How to Optimize Images for SEO

How to Optimize Images for SEO

In content marketing, images are essential for engagement. But do you know how to optimize images for your website and social media?

An image that represents the emotions and feelings of the post will draw a viewer into reading a post. Most times a reader will scan a post or articles images, headings, and bullet points to see if reading the post is a good use of the reader’s valuable and limited time.

So you can better optimize your images for SEO here is a handy checklist.

How to Optimize Images for SEO

Choosing Images

Use an image that illustrates the article message and content. The image should reflect the feeling of the article.

An upbeat and positive article should have a pleasant image. An article that addresses pain points should have an image that illustrates the pain points also. For example, if your article conveys frustration your image should convey frustration also.

While negative images can evoke an emotion, positive images are usually better received.

A real photo of you and your business goes much further than an iStockphoto. Readers overlook “staged” photos, so a real photo is a better choice.

Use Keywords to Optimize Your Images

Correct Use of Titles and Alt-Text Tags

Use the keyword when you name or rename your image. This “hidden” keyword goes a long way. To accomplish this easily, rename all your images with the name of the post or article.

[Tweet “”Rename the image with your keyword and/or title of the post before you insert it into the post! You don’t want the image name to be iStock4732854611.” via @Mike_Gingerich”]

An image with the name of iStock4732854611 will not help your article in the least little bit. Rename your image before you insert it into your article or post. You would be surprised how often an image will show up in a keyword search.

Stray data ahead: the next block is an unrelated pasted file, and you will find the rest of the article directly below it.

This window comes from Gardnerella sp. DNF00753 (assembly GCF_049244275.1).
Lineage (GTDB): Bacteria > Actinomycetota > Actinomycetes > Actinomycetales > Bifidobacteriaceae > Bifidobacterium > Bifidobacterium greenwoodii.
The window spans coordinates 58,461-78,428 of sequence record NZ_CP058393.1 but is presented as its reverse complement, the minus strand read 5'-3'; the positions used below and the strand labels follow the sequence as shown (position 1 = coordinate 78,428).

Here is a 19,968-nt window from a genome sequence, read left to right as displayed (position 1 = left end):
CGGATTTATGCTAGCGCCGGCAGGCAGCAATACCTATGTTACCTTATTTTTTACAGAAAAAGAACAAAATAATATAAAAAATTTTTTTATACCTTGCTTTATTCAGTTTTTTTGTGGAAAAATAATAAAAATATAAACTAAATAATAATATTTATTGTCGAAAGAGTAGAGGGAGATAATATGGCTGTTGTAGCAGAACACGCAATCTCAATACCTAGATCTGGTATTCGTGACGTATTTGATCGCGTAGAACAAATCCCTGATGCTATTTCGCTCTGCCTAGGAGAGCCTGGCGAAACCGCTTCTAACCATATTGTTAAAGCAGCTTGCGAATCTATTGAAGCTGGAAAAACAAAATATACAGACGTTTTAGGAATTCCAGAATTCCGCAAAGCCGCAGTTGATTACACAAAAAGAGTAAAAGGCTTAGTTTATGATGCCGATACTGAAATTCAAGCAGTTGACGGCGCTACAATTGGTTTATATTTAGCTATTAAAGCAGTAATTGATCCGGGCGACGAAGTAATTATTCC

Even though you’ve renamed your image, you should use the alt-text area of the image editor. Goole will use the alt-text area as part of their search engine algorithm.

OpenGraph tags and Twitter cards also use titles and alt-text tags. Again you’ll have an additional search engine entry for the keyword and makes your content highly searchable on social media.

How to Optimize Images for SEO

Captions on Images

When a viewer sees an image, it will scan the image and land on the caption underneath it. The majority of people read the caption on the image once they’ve scanned it. If the caption is compelling the reader is more likely to read the entire article.

Your keyword should be in your caption. Titles, subheadings, bold, italics and captions are given more weight than the rest of the text by Google.

Image Sizes

The load time for your website is critical. Google takes site load time into consideration in their search algorithm. If a viewer has to wait too long for a site to load, the viewer may leave the site instead.

The number of images on your website can affect your load time. While larger images look beautiful on social networks, larger images take longer to load.

From my experience, the largest image you should have on your website is 800px wide by 800px high, or any combination of that. Larger images are not needed on websites, as the text area of most sites is 600 to 800px wide.

Scale, compress and name your image before you add it to your website. A great tool for compressing images is Yahoo’s or PunyPNG (PunyPNG will compress png, gif, and jpeg). Your image will be optimized before it’s added to your website.

If you already have a bunch of images on your site that haven’t been optimized and compressed, you’ll want to go in and do that now. It’s easy to rename images with article titles.

There’s a great plugin to compress images that are already on your website, It’s available in the WordPress plugin repository. It will take some time for the plugin to compress all your website images.

Image Placement

Image placement is key with mobile responsive websites. With responsive websites, it’s common for images to stretch all the way across the page. The tradition of text wrapping around an image doesn’t view well on small smartphone screens. On small screens, there may only be a 5 or 10 pixel width beside the image. So the room next to the image may only have room for a single word. Ten single words alongside an image make the article readability challenging at best.

Have questions? Please feel free to ask them in the comments below.